When I've had a 5-gallon bucket mostly full of unopened concretions, I used a two-bucket system similar to the old in-box/out-box arrangement used in offices. The concretions would soak for several weeks before I bothered clearing a shelf in the freezer. I'd scoop up some from the first bucket into a plastic container (inexpensive clear plastic shoeboxes work well for large quantities) and toss them in the freezer for a day (often longer as I'd forget they were in there). Once that load was thawed in some warm water and given a chance to open with some hammer taps, they stubborn concretions would get rinsed off (they do get messy) and popped into the second bucket also filled with water. I'd progress through the entire load of concretions till all of the unopened ones were in the second bucket and the first was empty. Then I'd switch the position of the buckets and repeat the process. Keeping organized is important or you may forget which is the in-bucket and the out-bucket when you are halfway through and have equal amounts in both buckets.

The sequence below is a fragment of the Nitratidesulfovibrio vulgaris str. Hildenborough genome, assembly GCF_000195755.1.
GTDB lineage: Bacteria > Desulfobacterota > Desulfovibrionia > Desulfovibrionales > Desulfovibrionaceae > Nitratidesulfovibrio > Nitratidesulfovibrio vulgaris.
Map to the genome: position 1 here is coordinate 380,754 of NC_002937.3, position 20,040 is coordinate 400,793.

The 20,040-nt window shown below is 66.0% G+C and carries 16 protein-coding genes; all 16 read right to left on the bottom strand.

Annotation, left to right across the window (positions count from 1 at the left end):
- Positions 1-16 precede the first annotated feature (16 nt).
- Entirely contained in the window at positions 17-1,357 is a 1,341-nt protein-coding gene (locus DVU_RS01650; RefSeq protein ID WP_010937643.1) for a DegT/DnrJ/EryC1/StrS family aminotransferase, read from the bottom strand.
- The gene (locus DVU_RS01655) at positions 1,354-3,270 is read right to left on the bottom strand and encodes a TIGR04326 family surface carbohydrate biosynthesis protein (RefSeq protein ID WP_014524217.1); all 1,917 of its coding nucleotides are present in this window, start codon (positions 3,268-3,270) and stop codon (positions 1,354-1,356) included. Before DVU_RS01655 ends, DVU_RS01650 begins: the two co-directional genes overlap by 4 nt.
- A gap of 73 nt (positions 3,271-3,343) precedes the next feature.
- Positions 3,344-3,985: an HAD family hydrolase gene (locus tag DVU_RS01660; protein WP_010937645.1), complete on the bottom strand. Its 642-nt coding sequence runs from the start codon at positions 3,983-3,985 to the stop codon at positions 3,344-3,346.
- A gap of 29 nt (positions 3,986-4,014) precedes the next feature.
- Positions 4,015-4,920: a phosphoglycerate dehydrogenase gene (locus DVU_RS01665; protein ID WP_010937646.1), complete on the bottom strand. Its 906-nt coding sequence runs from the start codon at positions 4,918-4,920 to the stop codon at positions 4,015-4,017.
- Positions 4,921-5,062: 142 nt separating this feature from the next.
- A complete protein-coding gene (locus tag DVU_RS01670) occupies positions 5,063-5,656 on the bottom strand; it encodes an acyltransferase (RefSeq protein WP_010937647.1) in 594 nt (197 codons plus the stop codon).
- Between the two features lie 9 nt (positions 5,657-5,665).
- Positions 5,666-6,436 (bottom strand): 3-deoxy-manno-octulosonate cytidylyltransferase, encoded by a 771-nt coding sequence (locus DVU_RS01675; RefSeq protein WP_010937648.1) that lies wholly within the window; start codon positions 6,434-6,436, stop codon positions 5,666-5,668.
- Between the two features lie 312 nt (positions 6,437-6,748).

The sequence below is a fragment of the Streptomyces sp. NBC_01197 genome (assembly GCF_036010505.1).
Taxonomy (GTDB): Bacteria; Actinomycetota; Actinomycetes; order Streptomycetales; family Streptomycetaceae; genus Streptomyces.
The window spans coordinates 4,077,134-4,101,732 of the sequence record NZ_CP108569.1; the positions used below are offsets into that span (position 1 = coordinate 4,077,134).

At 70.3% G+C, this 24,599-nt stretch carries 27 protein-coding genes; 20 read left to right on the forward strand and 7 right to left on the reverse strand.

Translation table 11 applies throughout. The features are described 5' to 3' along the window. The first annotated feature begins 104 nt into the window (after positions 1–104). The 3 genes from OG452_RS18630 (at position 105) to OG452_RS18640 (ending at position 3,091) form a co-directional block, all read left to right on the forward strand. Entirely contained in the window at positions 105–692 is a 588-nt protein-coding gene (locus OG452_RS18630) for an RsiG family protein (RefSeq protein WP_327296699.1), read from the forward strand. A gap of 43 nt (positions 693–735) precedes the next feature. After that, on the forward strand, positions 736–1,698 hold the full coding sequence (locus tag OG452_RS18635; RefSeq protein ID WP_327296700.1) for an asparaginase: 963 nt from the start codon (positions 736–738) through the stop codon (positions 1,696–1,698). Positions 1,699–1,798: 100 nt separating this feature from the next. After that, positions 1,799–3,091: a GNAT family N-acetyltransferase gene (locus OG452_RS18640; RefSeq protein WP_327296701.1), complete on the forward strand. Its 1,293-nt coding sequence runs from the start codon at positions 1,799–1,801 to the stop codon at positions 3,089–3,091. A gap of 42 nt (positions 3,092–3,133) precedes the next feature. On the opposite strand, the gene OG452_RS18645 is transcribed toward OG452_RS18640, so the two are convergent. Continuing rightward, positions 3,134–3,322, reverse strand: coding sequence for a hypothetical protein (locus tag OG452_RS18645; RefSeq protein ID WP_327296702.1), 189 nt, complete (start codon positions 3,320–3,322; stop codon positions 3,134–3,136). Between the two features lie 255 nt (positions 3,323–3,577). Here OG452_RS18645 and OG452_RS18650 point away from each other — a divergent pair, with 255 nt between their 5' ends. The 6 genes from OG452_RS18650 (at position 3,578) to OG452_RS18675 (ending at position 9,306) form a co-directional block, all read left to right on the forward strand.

Mazon Creek concretions can be devilishly difficult to identify and well-lit clear photos are essential. Side lighting can help to bring out the faint texture that often is all that is left. Luckily, the sun provides a good strong directional light and can make for reasonable photos.

 

Hope this information helps. It's always a good day at Mazonia-Braidwood when you come back with more concretions than ticks. :P

 

 

Cheers.

 

-Ken

  • I found this Informative 6
Link to post
Share on other sites

Yup -- what digit said. You should pull them out of the freezer, thaw them and let them soak in water for a week before freezing them again. The water must permeate the concretion in order to split it from the inside out as it freezes. Not all concretions are of the same porosity, so some may still be dry in the middle after a week. My experience is that those from the area where you collected are less porous than average and I would soak them for a week and a half to two weeks before the first freeze. If the water permeates only partially then the freezing will begin splitting off outer layers and do nothing to expose the fossil, if there is one inside.